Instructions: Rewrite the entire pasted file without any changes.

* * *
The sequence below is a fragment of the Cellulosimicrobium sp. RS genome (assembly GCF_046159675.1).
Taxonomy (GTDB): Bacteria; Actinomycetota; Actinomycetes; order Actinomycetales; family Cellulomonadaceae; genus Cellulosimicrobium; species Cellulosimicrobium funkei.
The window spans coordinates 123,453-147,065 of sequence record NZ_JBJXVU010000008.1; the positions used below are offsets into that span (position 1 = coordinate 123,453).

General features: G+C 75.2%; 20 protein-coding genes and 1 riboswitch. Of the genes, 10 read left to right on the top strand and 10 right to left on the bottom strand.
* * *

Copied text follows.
The sequence below is a fragment of the Cellulosimicrobium sp. RS genome (assembly GCF_046159675.1).
Taxonomy (GTDB): Bacteria; Actinomycetota; Actinomycetes; order Actinomycetales; family Cellulomonadaceae; genus Cellulosimicrobium; species Cellulosimicrobium funkei.
The window spans coordinates 123,453-147,065 of sequence record NZ_JBJXVU010000008.1; the positions used below are offsets into that span (position 1 = coordinate 123,453).

General features: G+C 75.2%; 20 protein-coding genes and 1 riboswitch. Of the genes, 10 read left to right on the top strand and 10 right to left on the bottom strand.